EDITOR’S NOTE: The following is Jonah Goldberg’s weekly “news”letter, the G-File. Subscribe here to get the G-File delivered to your inbox on Fridays.
Dear reader (particularly the 76 percent of you who outvoted my wife!),
More recently, but still a long time ago in Jonah-years, my dad and I had a disagreement over color photography in newspapers.
But since you brought up giant snakes and dinosaurs, I’d like to invoke my right of personal privilege and complain about the forthcoming King Kong movie. Well, not the forthcoming one, because I haven’t seen it yet, but about all the previous ones.
So where was I? Oh right. You brought up giant snakes and dinosaurs and said you were excited about the new King Kong movie. Then you asked me to share my longstanding complaint about King Kong movies. And since you insisted, here it goes. Why doesn’t anyone care about the dinosaurs and giant snakes in King Kong moves?
In the original King Kong (1933), as well as the 1976 and 2005 remakes, the greedy humans go to an island for their own selfish capitalistic reasons. When they get there, they encounter giant snakes, dinosaurs, etc.
Oh, and they also discover a big gorilla. Don’t get me wrong. It’s a really big gorilla. But imagine you’re sending a telegram or e-mail back to the home office:
We found a living Tyrannosaurus Rex, a brontosaurus, a whole bunch of pterodactyls, this crazy huge snake, and a large number of other dinosaurs. We also found one extraordinarily large monkey. We’re going to kill all the dinosaurs we encounter, but don’t worry, we’re definitely going to bring back the giant monkey at enormous financial and human cost. We think it’ll be good for marketing. MMMmmkay?
Or even worse, what if the intrepid explorers went to Skull Island, came back, and simply said: “We went to this crazy island and we came back with a really big gorilla” — never even mentioning all of the dinosaurs?
Which brings me to that conversation with my dad.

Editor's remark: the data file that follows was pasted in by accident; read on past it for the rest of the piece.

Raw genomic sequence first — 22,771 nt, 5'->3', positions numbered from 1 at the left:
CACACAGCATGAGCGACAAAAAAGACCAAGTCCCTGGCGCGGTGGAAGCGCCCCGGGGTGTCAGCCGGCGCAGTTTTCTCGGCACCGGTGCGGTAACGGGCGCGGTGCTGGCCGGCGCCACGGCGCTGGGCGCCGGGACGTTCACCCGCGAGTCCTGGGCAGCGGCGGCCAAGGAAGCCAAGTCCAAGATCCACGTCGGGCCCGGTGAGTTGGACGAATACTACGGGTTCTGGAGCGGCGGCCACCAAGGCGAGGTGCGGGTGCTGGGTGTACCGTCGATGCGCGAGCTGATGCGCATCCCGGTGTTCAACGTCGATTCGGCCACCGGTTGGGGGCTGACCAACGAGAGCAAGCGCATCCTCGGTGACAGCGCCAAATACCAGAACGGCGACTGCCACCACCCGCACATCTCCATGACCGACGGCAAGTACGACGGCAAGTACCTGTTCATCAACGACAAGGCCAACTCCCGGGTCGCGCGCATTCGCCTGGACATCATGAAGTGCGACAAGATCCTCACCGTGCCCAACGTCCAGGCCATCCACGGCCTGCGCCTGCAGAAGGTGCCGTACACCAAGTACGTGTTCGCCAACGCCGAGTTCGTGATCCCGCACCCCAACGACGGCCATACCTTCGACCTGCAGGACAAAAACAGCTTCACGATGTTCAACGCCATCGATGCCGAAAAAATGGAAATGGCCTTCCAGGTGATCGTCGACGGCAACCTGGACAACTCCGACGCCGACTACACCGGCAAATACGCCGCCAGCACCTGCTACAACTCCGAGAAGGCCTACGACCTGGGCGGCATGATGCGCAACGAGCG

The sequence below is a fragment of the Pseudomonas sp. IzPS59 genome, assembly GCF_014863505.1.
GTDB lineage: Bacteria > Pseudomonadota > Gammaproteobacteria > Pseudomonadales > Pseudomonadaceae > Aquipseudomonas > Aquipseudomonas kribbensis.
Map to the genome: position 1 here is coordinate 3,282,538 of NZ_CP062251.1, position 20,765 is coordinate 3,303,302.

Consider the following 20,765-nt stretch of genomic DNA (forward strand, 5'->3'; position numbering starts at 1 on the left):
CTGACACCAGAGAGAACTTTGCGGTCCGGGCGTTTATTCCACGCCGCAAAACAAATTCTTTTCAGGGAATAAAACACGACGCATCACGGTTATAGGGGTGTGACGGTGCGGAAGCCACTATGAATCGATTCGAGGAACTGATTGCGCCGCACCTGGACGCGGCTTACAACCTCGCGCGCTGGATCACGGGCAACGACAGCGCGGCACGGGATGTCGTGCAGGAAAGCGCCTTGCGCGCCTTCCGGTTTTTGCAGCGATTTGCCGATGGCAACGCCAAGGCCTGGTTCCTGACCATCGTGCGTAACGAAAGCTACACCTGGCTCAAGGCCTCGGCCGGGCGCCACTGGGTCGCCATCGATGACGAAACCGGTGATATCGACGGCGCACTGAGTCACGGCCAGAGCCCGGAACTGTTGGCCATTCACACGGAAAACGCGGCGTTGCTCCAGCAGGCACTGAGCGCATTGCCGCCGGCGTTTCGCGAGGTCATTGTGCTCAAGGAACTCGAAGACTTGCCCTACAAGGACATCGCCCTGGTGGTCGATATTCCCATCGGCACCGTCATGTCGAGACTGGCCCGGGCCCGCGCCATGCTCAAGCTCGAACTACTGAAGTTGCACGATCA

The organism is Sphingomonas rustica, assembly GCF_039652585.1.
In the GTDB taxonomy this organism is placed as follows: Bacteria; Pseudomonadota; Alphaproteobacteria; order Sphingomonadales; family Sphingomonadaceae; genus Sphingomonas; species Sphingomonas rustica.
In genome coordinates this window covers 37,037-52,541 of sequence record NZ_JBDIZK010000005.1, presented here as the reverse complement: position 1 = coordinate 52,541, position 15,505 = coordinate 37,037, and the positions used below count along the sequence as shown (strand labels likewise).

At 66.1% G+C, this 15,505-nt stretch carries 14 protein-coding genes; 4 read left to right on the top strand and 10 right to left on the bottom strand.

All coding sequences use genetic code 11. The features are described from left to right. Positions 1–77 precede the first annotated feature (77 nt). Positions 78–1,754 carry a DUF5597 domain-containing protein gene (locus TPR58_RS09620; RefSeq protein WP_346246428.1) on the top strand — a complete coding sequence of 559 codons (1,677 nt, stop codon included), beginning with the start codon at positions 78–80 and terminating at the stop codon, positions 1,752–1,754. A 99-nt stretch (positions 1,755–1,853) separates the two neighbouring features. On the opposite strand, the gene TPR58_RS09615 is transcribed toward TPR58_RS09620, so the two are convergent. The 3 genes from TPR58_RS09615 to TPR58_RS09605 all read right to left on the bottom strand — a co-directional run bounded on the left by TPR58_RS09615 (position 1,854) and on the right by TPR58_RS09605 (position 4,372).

Just the Facts?
I remember when newspapers started running color photos on the front page. My dad, whose birthday was this week, was a man of conservative temperament, philosophy, demeanor, fashion (I never saw him wear a pair of jeans), hair (what there was of it), and pretty much everything else except perhaps humor (though his delivery wasn’t merely conservative, it was so dry Frank Herbert could set a bestselling sci-fi series in the middle of it). So, I assumed he wouldn’t like this garish change to a practice that had a long tradition of existence.
“I don’t like it,” I said, starting the conversation (obviously, I am quoting from memory; it’s a cruel fact of life that no one transcribes our conversations with our fathers).
“I’m in favor of it. They had to do it,” he replied, while putting his keys and his wallet in their assigned space on the dresser in his bedroom, the way he did every single day (again: conservative dude).
“Really? I think it looks cheap.”
“What is the point of running pictures in a newspaper?” (My dad had a gift for lecturing with questions.)
“To show something that happened,” I answered.
“What color is blood?” he asked.
“Red,” I replied, now fully sensing the trap.
“Is a color picture more realistic than a black-and-white picture?”